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IoT Security – The Trojan Horse Is In The House

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IoT Security – The Trojan Horse Is In The House.

There is quite a lot of hype about smart, connected devices at the moment. CES 2016 brought back the appliances that can make your life easier. You saw the vacuum cleaners that work on their own and message you when the house is clean.

You must have heard of the smart fridge that can check what is in the fridge, expired or not and order food on your behalf. Or keep an eye on the beer and let you know what it is “that cold.” I’m sure you’ve also heard of the smart coffee machine that knows when you are awake and makes your latte while you’re still in bed. Or, that washing machine that’s never going to run low on washing powder.


Everything sounds and looks perfect. These devices are here to help us, to make our lives easier. But let me ask you something. How secure are these devices? What do you know about the IoT security? Let’s not forget one thing. Everything connected to the internet can be hacked. A smart, connected device is a hackable device too.

IoT Security graphic by HP

Most of the smart “Things” you’ll find on the market at the moment are “packed” with vulnerabilities. It is easier than you can imagine, to screw the IoT security of these devices. Every single device in the top ten most popular IoT devices you can buy right now has an average of twenty-five vulnerabilities. A piece! Many of these “holes” are severe, conform to a team of experts from HP.

The team from HP have found 250 flaws across the checked IoT devices. Each of these devices had some form of weak cloud protections or insecure remote application components. Moreover, nine of them collected personal user data. Let’s put it this way. There is no IoT security at the moment.



How ironic is this? You buy a smart device to help you, but it rather hacks you. Collects your data. More like a Trojan horse. You get it in the house because it might be good. In fact, once the gadget is in the house, things can get quite scary. You see, most of these IoT devices are going to collect your credit card details. Your date of birth, your name and even your address.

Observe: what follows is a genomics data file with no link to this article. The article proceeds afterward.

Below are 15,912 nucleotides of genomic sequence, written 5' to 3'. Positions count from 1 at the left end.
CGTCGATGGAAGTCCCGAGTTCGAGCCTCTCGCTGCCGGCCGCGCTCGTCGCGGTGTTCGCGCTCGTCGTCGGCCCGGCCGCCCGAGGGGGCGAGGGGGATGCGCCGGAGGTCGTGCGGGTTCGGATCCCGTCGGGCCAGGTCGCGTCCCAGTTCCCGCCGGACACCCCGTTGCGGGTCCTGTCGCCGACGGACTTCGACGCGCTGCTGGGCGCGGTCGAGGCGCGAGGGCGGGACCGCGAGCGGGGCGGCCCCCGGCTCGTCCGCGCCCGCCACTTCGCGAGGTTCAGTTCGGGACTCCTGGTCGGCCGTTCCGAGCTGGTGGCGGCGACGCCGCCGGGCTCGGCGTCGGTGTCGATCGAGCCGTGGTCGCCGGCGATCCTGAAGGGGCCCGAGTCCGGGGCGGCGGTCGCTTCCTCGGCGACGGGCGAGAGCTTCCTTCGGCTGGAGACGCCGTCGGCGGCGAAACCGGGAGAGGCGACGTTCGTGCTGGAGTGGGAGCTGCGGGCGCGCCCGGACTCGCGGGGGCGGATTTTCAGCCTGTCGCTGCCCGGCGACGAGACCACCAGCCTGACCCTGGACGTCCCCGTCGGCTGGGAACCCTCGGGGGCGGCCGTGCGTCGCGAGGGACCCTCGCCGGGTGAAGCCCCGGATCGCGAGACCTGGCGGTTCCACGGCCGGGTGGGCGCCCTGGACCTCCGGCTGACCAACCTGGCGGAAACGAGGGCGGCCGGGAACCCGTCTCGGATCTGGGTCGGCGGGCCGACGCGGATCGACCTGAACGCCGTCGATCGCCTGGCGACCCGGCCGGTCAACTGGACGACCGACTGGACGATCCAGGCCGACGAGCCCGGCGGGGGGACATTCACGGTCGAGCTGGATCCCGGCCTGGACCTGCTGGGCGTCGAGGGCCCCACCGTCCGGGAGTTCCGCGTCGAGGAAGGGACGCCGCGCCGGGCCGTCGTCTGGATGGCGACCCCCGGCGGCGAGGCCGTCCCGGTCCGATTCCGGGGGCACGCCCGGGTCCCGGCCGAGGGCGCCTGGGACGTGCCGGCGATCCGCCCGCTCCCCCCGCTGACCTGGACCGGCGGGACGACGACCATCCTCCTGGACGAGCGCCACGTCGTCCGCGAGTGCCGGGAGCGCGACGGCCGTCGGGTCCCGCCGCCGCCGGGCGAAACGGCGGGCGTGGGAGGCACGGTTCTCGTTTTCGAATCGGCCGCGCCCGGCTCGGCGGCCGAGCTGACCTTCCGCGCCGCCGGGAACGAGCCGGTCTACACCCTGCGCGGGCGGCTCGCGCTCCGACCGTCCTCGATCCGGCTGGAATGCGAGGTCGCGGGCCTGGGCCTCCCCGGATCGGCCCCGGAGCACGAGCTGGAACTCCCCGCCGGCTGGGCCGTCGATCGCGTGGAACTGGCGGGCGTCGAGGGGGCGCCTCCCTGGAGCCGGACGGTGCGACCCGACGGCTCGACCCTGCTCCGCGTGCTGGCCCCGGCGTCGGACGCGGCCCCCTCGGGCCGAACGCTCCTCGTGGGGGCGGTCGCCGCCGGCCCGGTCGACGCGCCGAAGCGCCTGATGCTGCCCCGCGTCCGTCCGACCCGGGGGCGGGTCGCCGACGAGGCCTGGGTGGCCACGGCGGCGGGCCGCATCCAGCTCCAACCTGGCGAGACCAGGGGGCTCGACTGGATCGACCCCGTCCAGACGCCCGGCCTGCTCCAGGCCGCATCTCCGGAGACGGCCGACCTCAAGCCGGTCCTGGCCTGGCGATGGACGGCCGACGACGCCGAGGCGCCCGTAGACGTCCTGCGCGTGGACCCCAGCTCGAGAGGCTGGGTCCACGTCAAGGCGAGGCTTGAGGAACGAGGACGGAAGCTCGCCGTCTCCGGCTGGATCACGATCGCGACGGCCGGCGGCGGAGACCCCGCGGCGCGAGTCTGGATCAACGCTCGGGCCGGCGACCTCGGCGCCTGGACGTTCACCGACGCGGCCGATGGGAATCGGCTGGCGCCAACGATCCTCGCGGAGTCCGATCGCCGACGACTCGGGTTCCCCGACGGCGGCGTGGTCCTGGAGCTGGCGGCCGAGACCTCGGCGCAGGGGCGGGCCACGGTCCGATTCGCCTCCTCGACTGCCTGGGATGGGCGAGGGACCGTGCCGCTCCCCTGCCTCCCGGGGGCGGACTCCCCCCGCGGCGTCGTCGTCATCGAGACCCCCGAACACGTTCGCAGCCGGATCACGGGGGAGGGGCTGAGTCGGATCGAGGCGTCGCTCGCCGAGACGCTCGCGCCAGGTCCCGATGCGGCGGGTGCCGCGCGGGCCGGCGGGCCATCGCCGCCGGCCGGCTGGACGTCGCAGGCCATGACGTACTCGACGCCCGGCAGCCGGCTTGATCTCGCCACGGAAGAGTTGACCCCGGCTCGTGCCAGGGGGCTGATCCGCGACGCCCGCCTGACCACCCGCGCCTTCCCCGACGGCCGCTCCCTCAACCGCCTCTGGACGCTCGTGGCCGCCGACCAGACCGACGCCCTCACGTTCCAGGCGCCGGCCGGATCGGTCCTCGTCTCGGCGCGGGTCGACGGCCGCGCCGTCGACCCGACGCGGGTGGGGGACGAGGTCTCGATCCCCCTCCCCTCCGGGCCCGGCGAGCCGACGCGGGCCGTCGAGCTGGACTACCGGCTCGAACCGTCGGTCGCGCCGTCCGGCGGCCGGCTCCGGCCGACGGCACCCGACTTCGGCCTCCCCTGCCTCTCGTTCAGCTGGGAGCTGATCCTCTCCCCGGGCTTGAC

A bigger problem is caused by most of these IoT devices sending your data to the cloud, by using your home network. The data is not encrypted; hence, you are just a network misconfiguration away from exposing your data to the world, via your WIFI network. Not what you would call IoT security, is it?

The cloud service that these devices use presents a significant privacy concern. More and more third party companies race to take advantage of the cloud platforms and the services these programs provide. That means more parties have access to your data. Parties you are not aware off. Parties are running behind the scene. Parties you do not have to approve. These parties should pass an IoT security check, to work with your data.



It is true, these 3rd party services are useful to the user. You get that extra for the same buck. Still, there are many raising questions here. Do these devices need to collect your personal information to function? Do they depend on your data? Where do they store your data? What is the level of IoT security they have or provide you with?

However, it does not stop here. Most of the IoT devices in this test were found to accept simple passwords. The researchers used 12345 to “secure” their accounts. To top it up, the connection was not encrypted.

Six out of ten IoT devices had poor web interfaces that contained persistent cross-site scripting, poor session management, weak credentials and poor password-reset managers. It is like the wild, wild west. There are no IoT security standards at the moment.

All existing IoT devices must undergo an IoT security review. The manufacturers must cover all components and build their next IoT devices according to security standards. The makers must apply infosec to all stages of the development lifecycle.

As the number of connected IoT devices is on the rise, the IoT security concerns are also growing. The IoT devices can do much more damage in the long run. To a business or a personal level. As a comparison, two security holes on a mobile phone can be translated to over fifty concerns on an IoT device.

Just consider multiple IoT devices in an interconnected home or business space. It would be a disaster. If you make IoT, if you use IoT, you must take that extra step. Stay IoT safe, stay IoT secure.

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